1. Cuba remains the one country in Latin America that represses nearly all forms of political dissent. President Fidel Castro, during his 47 years in power, has shown no willingness to consider even minor reforms. Instead, the Cuban government continues to enforce political conformity using criminal prosecutions, long- and short-term detentions, mob harassment, police warnings, surveillance, house arrests, travel restrictions, and politically-motivated dismissals from employment. The end result is that Cubans are systematically denied basic rights to free expression, association, assembly, privacy, movement, and due process of law.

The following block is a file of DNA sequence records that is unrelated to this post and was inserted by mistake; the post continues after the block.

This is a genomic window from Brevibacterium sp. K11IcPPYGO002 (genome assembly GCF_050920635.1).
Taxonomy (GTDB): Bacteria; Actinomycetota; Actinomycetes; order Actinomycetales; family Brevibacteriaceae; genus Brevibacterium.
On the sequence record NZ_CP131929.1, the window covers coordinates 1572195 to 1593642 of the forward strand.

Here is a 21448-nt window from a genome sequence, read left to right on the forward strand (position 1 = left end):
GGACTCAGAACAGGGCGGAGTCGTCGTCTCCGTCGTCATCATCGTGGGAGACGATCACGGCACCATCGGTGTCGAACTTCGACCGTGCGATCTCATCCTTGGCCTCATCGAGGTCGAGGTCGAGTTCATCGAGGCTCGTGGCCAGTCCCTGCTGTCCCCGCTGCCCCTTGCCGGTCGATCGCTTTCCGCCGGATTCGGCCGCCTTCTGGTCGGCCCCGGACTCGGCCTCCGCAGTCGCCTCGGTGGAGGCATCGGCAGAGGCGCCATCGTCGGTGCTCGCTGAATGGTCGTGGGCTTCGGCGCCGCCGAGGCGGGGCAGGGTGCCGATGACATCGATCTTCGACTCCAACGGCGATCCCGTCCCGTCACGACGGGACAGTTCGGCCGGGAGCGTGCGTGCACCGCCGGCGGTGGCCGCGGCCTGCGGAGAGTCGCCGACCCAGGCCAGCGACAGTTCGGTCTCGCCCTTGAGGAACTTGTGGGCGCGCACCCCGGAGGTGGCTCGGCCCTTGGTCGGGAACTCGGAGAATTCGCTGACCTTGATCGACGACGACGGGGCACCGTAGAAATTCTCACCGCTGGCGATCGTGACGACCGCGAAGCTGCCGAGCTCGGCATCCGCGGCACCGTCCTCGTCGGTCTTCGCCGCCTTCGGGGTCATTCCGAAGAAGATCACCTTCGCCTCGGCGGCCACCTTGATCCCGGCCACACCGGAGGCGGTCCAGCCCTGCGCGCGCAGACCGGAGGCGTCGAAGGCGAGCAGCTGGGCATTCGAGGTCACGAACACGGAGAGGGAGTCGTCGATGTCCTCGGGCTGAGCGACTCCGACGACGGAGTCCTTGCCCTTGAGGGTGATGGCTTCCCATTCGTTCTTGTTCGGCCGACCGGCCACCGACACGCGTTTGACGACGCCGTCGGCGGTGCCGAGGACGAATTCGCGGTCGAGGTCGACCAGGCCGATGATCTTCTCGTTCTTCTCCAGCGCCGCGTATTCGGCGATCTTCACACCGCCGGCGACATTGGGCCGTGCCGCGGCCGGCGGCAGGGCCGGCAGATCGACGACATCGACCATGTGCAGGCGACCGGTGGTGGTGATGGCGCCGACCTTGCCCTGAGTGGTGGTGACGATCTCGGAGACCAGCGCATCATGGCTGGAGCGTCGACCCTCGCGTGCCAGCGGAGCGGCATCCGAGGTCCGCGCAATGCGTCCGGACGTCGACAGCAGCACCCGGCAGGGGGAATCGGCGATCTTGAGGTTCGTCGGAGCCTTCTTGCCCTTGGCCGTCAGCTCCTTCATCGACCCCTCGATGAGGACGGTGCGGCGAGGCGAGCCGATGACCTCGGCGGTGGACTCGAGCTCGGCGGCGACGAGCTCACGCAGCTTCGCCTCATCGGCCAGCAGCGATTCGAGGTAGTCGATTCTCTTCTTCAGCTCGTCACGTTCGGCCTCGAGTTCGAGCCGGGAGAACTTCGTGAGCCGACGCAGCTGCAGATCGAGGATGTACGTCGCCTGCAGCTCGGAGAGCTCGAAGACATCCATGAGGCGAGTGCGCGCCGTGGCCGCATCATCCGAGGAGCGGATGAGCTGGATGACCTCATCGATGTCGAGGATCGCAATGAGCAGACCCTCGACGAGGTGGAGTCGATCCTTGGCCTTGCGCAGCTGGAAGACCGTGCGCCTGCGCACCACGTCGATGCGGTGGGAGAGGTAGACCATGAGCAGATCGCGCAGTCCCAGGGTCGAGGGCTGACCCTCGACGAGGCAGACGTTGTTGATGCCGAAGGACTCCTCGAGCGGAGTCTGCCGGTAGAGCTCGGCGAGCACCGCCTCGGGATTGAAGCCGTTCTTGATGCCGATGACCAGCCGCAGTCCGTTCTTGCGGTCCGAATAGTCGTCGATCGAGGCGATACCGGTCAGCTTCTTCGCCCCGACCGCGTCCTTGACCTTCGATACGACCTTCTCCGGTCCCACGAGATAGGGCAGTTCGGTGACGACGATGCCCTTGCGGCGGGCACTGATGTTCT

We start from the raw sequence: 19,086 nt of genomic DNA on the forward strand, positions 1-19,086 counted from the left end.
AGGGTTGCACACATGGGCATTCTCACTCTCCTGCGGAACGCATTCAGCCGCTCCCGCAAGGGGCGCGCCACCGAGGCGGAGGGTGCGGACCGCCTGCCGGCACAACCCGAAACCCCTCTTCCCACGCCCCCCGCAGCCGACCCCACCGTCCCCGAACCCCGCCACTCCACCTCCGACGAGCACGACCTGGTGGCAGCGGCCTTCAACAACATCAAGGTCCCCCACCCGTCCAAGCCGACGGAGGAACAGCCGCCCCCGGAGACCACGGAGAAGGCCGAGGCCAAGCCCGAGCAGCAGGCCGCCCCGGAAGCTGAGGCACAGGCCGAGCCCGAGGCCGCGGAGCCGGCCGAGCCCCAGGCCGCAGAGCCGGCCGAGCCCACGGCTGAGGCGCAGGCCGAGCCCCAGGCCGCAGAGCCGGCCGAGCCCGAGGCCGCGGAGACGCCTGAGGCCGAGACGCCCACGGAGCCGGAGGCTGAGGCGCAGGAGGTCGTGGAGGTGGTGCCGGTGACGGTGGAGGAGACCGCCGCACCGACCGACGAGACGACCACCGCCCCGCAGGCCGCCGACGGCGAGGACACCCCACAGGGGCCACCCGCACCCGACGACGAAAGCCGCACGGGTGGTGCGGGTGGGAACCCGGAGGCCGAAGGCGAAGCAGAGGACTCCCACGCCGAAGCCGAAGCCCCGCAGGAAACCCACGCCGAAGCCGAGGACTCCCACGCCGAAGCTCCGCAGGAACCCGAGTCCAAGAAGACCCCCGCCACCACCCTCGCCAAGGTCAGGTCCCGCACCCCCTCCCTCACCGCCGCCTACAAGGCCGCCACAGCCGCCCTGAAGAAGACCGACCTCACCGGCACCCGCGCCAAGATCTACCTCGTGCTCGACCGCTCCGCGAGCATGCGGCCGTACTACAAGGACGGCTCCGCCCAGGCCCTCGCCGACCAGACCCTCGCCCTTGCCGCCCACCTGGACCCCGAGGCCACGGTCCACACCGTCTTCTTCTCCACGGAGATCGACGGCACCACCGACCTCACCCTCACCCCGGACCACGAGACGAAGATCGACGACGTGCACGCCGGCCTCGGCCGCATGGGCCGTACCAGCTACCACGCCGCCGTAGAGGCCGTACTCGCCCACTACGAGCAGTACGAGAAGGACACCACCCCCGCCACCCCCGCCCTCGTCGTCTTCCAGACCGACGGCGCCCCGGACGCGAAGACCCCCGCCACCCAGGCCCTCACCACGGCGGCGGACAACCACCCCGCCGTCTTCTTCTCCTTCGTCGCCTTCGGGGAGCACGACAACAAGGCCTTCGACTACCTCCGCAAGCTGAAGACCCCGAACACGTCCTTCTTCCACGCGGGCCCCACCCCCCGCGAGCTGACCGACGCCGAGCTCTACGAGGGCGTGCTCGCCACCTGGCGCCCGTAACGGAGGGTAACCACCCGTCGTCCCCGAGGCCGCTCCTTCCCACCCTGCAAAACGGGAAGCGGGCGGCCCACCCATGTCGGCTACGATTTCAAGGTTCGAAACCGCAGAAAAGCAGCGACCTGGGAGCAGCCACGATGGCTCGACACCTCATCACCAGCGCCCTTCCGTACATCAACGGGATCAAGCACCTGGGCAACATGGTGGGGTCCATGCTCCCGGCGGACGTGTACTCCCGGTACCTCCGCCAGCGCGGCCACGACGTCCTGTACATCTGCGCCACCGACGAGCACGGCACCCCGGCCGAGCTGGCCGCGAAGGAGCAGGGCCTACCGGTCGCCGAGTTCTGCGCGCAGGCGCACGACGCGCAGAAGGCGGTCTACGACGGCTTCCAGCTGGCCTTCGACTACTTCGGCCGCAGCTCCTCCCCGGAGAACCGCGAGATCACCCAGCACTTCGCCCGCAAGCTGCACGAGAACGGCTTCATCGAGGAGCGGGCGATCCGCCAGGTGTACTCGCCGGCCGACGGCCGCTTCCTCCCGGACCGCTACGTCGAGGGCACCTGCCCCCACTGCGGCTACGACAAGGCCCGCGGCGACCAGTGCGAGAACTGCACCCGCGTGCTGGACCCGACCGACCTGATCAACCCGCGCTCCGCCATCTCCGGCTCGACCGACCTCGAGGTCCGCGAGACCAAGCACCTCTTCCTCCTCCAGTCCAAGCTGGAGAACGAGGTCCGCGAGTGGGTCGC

2. Cuba’s Criminal Code provides the legal basis for repression of dissent. Laws criminalizing enemy propaganda, the spreading of “unauthorized news,” and insult to patriotic symbols are used to restrict freedom of speech under the guise of protecting state security. The government also imprisons or orders the surveillance of individuals who have committed no illegal act, relying upon provisions that penalize “dangerousness” (estado peligroso) and allow for “official warning” (advertencia oficial).

3. In early July 2006 the Cuban Commission for Human Rights and National Reconciliation, a respected local human rights group, issued a list of 316 prisoners who it said were incarcerated for political reasons. Serving sentences that average nearly 20 years, the incarcerated dissidents endure poor conditions and punitive treatment in prison.